The information contained on this website and in this post specifically is general “legalish” information and should be treated as such. You must not rely on the information on this website as an alternative to legal advice from your lawyer or other professional legal services provider. If you have any specific questions about any legal matter, you should consult your lawyer or other professional legal services provider.

With that out of the way, the template should give you a good idea of the areas that at a minimum your agreement should cover. Additionally, all of the changeable items in the lease (guest name, rate, address fields, etc) are text boxes where you click to enter text.  Hopefully, that part makes it easy to use.

Keep in mind, my rental agreement is for a beach house in Ocean City. If your place is a ski chalet in Vermont or a mansion in Maui, you would have different points to cover in some of these sections. There SHOULD be different rental contracts for different locales.

Once again, please do not use this without at least some modification and ultimately with final consultation by a legal professional.  Also, please comment if you think I left something out or take exception to something!

How to Ensure You are Ready for the Rental Season: New Season Checklist

The unofficial start of the summer season is behind us and prime beach house rental season is about to start.  To ensure you are ready for the rental season, use this checklist I use to have our place ready to host guests.

New Season Checklist

Exterior

☐ Touch up paint or fully paint depending on condition

☐ Power wash outside

☐ Check screen doors for damage and ensure rollers move freely

☐ Check workability of beach chairs, umbrella and beach cart

☐ Check outside shower stall and hose

Interior

☐ Put away personal effects
(kid’s toys, toothbrushes, hats, etc.)

☐ Swap out owner comforters/pillows/bath rugs to renter versions

☐ Update welcome letter and house manual/guide

☐ Buy beach tags

☐ Carpet cleaning

☐ Change remote, clock and smoke detector batteries

☐ Inspect fire extinguishers

☐ Replace HVAC Air Filter

☐ Test Air Conditioner

☐ Replenish stock of soap and toilet paper our cleaner puts out
(we provide hand soap and a starter roll if none is left behind)

☐ Refresh any “labels” in house that need updating
(ex. Light switches, owner closet, leave washer door open when not in use, etc.)

☐ Restock area brochures and menus if needed

☐ Provide updated magazines (remove my home address!)

☐ Purchase and provide cleaner with welcome gifts for each guest

☐ Through house cleaning

Remember, an ounce of prevention is worth a pound of cure and attending to these items now can prevent a potential vacation disaster and an expensive in-season service call. Some of these tasks may be best performed in the fall at the conclusion of the rental season, but I leave that to your discretion.  The checklist can also be downloaded here: New Season Checklist.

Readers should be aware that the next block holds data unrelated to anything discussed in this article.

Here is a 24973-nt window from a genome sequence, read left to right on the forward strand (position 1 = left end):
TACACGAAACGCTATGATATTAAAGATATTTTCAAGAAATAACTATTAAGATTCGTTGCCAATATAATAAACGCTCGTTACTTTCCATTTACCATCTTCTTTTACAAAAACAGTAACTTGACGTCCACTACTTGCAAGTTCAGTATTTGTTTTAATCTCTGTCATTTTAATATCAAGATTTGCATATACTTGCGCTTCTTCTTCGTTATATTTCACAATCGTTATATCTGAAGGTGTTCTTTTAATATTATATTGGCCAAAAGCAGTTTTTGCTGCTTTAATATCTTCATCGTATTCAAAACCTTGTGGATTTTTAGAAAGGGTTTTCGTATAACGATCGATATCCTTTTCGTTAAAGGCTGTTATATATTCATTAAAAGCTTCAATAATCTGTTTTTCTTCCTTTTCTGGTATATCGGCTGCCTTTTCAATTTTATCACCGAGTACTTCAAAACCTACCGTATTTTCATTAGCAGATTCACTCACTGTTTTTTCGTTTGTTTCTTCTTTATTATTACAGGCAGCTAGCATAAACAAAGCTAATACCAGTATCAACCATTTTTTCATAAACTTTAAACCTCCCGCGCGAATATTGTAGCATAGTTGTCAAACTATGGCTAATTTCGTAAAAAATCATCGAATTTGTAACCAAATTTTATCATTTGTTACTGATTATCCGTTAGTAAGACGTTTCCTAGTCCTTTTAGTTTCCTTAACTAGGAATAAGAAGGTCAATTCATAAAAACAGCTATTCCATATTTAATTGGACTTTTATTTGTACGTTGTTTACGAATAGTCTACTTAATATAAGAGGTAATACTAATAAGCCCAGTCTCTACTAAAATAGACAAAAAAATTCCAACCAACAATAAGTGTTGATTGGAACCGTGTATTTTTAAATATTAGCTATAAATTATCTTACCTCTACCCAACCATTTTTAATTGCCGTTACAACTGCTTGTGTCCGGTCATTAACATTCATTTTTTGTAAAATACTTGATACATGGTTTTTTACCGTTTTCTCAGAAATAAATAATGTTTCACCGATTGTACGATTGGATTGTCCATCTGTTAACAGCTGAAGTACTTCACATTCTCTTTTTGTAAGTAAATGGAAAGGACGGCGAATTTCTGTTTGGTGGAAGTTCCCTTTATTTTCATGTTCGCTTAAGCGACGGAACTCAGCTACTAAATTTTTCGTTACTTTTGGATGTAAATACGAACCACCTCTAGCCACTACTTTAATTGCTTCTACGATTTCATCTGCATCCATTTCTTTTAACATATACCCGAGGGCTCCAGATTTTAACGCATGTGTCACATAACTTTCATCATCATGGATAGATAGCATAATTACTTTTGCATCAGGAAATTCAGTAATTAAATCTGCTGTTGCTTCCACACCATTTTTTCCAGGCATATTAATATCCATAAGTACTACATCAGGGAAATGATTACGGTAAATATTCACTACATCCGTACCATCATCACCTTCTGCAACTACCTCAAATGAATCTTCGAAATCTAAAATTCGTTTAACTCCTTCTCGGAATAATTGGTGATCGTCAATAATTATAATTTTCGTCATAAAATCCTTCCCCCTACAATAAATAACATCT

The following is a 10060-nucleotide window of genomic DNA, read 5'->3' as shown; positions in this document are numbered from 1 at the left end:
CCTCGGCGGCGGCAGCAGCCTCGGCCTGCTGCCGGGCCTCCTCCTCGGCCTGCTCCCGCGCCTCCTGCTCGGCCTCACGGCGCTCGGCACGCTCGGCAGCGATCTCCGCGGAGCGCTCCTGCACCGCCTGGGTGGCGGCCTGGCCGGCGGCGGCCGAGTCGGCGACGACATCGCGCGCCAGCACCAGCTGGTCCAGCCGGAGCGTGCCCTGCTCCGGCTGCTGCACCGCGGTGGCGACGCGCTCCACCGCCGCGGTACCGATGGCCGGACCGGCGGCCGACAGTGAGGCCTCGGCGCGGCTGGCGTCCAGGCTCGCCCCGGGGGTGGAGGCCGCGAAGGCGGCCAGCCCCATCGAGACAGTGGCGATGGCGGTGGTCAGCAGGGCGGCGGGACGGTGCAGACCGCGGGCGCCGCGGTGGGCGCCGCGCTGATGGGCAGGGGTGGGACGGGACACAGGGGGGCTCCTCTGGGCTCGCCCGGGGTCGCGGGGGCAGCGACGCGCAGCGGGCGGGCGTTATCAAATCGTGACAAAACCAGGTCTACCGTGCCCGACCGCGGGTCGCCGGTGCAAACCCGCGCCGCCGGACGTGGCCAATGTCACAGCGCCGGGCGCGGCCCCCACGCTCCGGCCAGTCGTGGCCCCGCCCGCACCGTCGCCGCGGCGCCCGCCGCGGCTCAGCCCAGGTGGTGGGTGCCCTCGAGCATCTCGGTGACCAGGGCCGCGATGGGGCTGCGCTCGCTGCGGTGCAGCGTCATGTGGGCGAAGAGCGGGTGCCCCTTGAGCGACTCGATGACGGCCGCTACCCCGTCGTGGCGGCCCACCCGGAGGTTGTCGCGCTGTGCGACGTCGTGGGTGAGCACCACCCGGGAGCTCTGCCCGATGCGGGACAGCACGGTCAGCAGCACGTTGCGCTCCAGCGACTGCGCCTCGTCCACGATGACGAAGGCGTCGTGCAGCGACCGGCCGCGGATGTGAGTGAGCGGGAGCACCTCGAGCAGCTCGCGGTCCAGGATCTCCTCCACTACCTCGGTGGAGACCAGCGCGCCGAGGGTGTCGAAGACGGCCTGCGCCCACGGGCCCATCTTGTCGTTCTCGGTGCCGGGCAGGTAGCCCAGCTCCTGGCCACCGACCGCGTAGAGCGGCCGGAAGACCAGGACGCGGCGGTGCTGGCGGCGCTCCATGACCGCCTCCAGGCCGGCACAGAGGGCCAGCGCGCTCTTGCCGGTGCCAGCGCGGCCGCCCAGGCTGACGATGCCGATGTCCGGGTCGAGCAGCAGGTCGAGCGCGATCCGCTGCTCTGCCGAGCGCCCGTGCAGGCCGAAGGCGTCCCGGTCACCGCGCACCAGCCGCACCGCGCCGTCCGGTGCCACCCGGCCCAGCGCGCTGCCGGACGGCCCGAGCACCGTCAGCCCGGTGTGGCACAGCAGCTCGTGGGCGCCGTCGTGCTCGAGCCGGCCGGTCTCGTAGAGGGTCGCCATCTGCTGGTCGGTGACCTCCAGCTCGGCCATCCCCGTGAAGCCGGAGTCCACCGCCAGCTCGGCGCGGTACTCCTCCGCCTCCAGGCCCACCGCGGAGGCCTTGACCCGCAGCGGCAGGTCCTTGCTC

Why You Should Greet Renters with a Welcome Letter

High season is almost here.  One thing you will want to make sure is up to date and on your refrigerator is a welcome letter for your guests.  Think of it as the absolute “Do’s and Don’ts” you want guests to remember during their stay in your property.

I recommend a House manual too.  House manuals are a great resource of information for your renters.  However, I have been places where, for one reason or the other, the house manual was hard enough to find that we only located it near the end of our visit. Usually, house manuals are a binder which, no matter where you keep it, will get moved around also if it is read at all.

By contrast, the refrigerator is always seen right away by nearly every occupant of your beach house.  People do not move things clipped on the refrigerator.  My suggestion would be you put up a one-page sheet that covers the essentials: Wi-Fi password, trash pickup details, and your hard and fast house rules.  Feel free to use my welcome_template.  I put mine in a plastic sheet protector for durability and to convey added significance.

Please comment if you think there are any points that are absolutely necessary to include that I might have missed.

 

Frequent Service Call Alert: Garbage Disposals!

A good, general rule for a vacation rental property is to remove unnecessary items that may fail and cause you a repair bill. I would include things like complicated small appliances, ice makers and trash compactors in this category. Because I market my property as a high-end home, I do offer a few items that some might include in this “unnecessary and likely to break” category: a dishwasher and a garbage disposal.

It is my opinion that both are actually necessary items. A beach house without a garbage disposal and dishwasher would be more akin to a camping trip. Are guests going to feel like they are staying in a high-end rental if they are cleaning a sink trap after every meal? Clogged drains are even more likely to occur than a jammed disposal. So I consider a garbage disposal a benefit to the vacation rental owner as it prevents plumbing backups…and those are actual emergencies! Disposals are a must too if you have a dishwasher. Therefore it is my recommendation you provide both.